Understanding Organization In Composition and Speech

Glossary of Grammatical and Rhetorical Terms

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In composition and speech, organization is the arrangement of ideas, incidents, evidence, or details in a perceptible order in a paragraphessay, or speech. Also known as arrangement.

In classical rhetoric, organization was known as arrangement or dispositio (defined by Aristotle in Metaphysics as "the order of that which has parts, either according to place or potentia or form"). 

See the observations below.


From the Latin, "tool, instrument"


  • "Although paragraphs (and indeed whole essays) may be patterned in any number of ways, certain patterns of organization occur frequently, either alone or in combination: examples and illustration, narration, description, process, comparison and contrast, analogy, cause and effect, classification and division, and definition. There is nothing particularly magical about these patterns (sometimes called methods of development). They simply reflect some of the ways in which we think."
  • The Basic Principle of Organization
    "[T]he great basic principle of organization: put everything on the same subject in the same place. I remember when an editor, Ralph Ingersoll I think, casually explained this trick of the trade to me, that my first reaction was 'obviously,' my second 'but why didn't it ever occur to me?' and my third that it was one of those profound banalities 'everybody knows's after they've been told."
  • Organizing Paragraphs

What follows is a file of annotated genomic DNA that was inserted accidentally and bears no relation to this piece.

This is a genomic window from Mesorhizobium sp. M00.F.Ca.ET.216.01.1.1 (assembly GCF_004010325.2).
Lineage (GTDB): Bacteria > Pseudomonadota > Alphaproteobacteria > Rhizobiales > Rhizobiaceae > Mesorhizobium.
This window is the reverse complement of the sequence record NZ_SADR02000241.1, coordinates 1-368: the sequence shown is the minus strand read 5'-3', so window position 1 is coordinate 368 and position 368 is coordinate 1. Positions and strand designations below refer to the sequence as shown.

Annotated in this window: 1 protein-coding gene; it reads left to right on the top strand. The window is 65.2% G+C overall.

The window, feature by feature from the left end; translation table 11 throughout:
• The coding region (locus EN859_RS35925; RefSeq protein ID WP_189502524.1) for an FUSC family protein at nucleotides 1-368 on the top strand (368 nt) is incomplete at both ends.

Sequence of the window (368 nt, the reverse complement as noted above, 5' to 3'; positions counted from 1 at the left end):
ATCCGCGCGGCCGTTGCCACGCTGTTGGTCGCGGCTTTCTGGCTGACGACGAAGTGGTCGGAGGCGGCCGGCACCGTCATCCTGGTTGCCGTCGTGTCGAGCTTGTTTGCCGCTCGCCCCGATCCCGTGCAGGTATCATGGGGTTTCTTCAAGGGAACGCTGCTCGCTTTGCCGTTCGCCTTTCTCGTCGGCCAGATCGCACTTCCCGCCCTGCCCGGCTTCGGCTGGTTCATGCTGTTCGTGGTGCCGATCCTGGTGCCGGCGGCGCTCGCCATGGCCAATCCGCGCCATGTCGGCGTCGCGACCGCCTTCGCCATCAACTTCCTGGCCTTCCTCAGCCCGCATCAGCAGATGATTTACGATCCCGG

"Paragraphs range from tightly structured to loosely structured. Any scheme will do as long as the paragraph seems to hold together. Many paragraphs begin with a topic sentence or generalization, followed by a clarifying or limiting statement and one or more sentences of explanation or development. Some conclude with a resolution statement. Others delay the topic sentence until the end. Others have no topic sentence at all. Each paragraph should be designed to achieve its particular purpose."
  • Organization in Classical Rhetoric
    "Ancient attitudes toward arrangement were very different from modern ones. In modern thought, the proper arrangement of a piece of discourse is often dictated by genre: there are formulas for arranging business letters, papers written in school, scientific reports, and even romance novels..."
  • The Lighter Side of Organization
    "The first act is getting the cat up the tree, the second act is throwing rocks at the cat, the third act is getting the cat down from the tree.”




Diana Hacker, The Bedford Handbook, 6th ed. Bedford/St. Martin's, 2002

Dwight Macdonald, review of Luce and His Empire in The New York Times Book Review, 1972. Rpt. in Discriminations: Essays and Afterthoughts, 1938-1974, by Dwight Macdonald. Viking Press, 1974

Stephen Wilbers, Keys to Great Writing. Writer's Digest Books, 2000

Sharon Crowlee and Debra Hawhee, Ancient Rhetorics for Contemporary Students, 3rd ed. Pearson, 2004

Alison Merkel, quoted by Larissa MacFarquhar, "Master Class." The New Yorker, June 23, 2014